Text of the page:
Honduras Socialist President Provides Free Electricity to One Million Families

Santa Cruz, Bolivia — At the inauguration on January 27, socialist President Shiomaracastro announced plans to supply one million Honduras families with free power.

Mr. Castro said he intends to raise electricity prices for economically disadvantaged residents in order to fund this measure.

In her speech, the country’s first female president said:

“From this day on, they will no longer pay invoices for energy consumption. House lights will be free … high consumers will subsidize that energy.”

A key factor behind Castro’s claim that “high consumers” will bear the cost of her electricity plans is that the National Power Company will pay more than $ 3 million as a direct result of renewable energy contracts. Because it is in the midst of a financial crisis.

This happened after Castro’s husband, former President Manuel Zelaya, passed a law promoting power generation from renewable resources.

Zeraya Military coupBacked by the National Assembly, in 2009 he proposed a constitutional change that would allow him to run for his next term.

In addition to electricity bills, Castro has promised to work on strict national abortion laws, fuel cost reductions, education, drug trafficking and employment.

In the president’s own words, in a country where 74% of the population lives below the poverty line, they may be responsible for who the “high consumers” are and the proposed electricity subsidies. There is a question as to whether it can be done.

High unemployment and low wages are the main causes of poverty in Honduras.

The country’s population is just over 9 million and the unemployment rate is over 9 million. 10 percent 2020. Nearly 15% of the population lives on less than $ 2 a day.

Epoch Times Photo
Xiomara Castro, President-elect of Honduras, greets his followers on February 3, 2022, at the Cathedral of Suyapa in Tegucigalpa, during the 275th appearance of Our Lady of Honduras, the patron saint of Honduras. (OrlandoSierra / AFP)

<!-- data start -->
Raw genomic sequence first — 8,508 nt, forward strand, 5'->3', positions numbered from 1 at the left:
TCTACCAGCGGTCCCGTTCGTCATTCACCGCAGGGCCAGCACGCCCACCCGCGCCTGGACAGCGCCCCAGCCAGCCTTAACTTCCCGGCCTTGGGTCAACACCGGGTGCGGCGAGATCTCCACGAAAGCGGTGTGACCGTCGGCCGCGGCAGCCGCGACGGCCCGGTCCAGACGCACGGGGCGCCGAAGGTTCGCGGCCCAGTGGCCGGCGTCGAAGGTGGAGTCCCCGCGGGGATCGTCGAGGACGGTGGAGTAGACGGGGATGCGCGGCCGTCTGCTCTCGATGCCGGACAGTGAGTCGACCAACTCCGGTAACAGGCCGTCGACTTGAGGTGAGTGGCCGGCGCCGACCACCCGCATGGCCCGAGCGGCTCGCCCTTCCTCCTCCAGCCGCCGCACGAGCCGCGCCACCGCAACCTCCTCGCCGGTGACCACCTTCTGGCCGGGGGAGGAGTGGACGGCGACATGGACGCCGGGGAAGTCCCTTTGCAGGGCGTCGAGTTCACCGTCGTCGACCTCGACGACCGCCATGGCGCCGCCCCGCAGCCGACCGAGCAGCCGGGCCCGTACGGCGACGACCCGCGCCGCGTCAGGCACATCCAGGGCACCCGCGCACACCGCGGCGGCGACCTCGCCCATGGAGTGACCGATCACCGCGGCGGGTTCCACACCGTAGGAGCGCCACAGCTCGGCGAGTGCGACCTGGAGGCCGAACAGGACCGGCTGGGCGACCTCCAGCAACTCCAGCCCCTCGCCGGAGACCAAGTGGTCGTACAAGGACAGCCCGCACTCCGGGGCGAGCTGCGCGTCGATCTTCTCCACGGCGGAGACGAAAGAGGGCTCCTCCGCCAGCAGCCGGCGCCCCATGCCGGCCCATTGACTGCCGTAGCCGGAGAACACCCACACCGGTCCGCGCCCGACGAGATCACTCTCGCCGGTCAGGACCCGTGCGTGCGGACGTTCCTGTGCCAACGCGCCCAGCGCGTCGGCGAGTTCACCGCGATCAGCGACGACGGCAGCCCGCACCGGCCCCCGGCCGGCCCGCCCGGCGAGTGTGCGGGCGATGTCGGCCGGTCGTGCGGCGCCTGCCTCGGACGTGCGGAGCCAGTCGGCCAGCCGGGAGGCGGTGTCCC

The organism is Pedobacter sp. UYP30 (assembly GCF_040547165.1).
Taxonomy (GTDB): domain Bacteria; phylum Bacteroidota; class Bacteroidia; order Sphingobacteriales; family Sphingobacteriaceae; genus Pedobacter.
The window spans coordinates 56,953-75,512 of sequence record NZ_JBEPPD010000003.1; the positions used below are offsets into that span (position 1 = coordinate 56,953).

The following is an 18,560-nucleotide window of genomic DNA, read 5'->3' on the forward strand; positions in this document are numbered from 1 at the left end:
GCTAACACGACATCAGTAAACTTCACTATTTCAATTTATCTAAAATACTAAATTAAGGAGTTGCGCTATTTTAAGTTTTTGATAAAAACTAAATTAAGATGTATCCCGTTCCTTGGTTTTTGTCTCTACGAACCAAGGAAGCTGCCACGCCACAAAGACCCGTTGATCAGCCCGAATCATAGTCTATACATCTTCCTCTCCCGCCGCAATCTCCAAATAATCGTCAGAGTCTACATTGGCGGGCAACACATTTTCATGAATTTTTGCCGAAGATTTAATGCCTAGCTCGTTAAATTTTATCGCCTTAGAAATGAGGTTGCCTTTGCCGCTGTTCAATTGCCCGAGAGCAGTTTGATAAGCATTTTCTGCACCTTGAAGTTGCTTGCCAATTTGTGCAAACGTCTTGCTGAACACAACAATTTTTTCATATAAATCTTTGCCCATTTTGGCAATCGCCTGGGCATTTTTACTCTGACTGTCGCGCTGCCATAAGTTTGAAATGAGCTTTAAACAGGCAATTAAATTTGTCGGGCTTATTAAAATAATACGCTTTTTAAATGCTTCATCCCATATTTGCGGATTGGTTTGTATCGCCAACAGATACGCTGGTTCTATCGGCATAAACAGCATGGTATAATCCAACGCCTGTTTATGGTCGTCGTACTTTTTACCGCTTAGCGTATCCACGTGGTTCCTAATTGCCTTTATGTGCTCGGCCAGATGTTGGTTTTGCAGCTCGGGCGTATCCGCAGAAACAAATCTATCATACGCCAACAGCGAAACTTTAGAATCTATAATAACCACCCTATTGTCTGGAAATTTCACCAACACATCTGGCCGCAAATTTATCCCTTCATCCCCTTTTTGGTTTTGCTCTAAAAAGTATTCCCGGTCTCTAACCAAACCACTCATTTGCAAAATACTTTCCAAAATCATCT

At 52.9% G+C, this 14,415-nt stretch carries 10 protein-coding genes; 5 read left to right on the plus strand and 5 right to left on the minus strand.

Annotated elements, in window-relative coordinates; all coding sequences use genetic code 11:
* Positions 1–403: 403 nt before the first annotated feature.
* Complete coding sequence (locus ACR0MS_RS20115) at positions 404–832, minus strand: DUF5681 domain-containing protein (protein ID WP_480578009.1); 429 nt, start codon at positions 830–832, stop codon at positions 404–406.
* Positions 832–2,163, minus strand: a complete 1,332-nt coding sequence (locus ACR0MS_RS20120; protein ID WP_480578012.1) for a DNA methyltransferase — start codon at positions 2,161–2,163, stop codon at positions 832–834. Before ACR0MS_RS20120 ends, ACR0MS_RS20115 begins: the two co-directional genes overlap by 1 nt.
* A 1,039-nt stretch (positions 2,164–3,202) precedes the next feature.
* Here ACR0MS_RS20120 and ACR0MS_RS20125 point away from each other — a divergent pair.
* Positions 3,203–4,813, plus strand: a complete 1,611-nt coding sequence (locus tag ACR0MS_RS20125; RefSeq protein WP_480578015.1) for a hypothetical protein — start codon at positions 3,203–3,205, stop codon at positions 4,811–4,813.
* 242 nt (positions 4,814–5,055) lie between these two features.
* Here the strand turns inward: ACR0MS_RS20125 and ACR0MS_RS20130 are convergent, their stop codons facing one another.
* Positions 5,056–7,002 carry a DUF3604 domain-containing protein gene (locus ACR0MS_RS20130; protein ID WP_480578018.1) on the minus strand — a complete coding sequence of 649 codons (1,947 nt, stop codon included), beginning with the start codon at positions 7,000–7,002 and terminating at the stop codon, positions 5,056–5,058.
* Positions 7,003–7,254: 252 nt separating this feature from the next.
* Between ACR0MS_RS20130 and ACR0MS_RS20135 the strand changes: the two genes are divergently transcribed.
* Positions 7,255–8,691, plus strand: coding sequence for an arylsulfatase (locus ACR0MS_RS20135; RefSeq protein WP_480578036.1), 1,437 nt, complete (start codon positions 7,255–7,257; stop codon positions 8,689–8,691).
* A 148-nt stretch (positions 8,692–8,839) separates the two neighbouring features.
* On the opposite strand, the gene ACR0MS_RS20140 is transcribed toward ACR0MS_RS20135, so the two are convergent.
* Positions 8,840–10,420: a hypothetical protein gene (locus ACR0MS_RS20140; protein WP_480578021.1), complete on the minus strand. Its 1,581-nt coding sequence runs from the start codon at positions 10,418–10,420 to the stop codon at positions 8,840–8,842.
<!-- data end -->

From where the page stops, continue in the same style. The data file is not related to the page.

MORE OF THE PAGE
“This kind of remark about freedom can cause problems,” Paola Martinez, a resident of Tegucigalpa, told the Epoch Times.

Martinez and her family are one of the lucky few in the small middle class of Honduras. She is also not obsessed with the idea of ​​Castro’s free electricity plan.

“People here [in Honduras] Wealthy people are already born into wealthy families and can only do so by owning a lot of land and drugs. Everyone else is working very hard, “she explained.

According to Martinez, the middle class fought hard to get out of the shadow of miserable poverty.

Honduras is the second smallest middle class in Latin America, accounting for only 10.9 percent of the population.

Aside from Castro’s announcement, the concept of subsidies in Honduras is not new.

In October 2020, the administration of former President Hernandez supported the UN initiative “Bono Unico” (unique bonus), pandemics and tropical cyclone etas and hurricanes Iota.

In January last year, Hernandez, in collaboration with local businesses and banks, also launched a program to allow moderately resident residents to buy “social housing” at a low interest rate of 5%.

The main difference between these programs and Castro’s power grants was that civilians were not expected to pay for them.

Despite her ambitious plans, the new president is already facing problems that may hinder her ability to advance her agenda.

A few days before taking office, Castro faced a rebellion of 20 members within the left-wing Libre party and was deprived of majority control in parliament.

The new president said in a speech to the public on January 27 that Honduras had “sunk” for the past 12 years and “bankrupted” to accept the country.

Residents like Martinez, on the other hand, are skeptical of Castro’s energy subsidies program.

“Even if her plan costs $ 1 per family, it’s a million dollars asking the people of Honduras to pay,” she said.

Autumn Spredemann


Autumn is a South American-based reporter who focuses primarily on Latin American issues in the Epoch Times.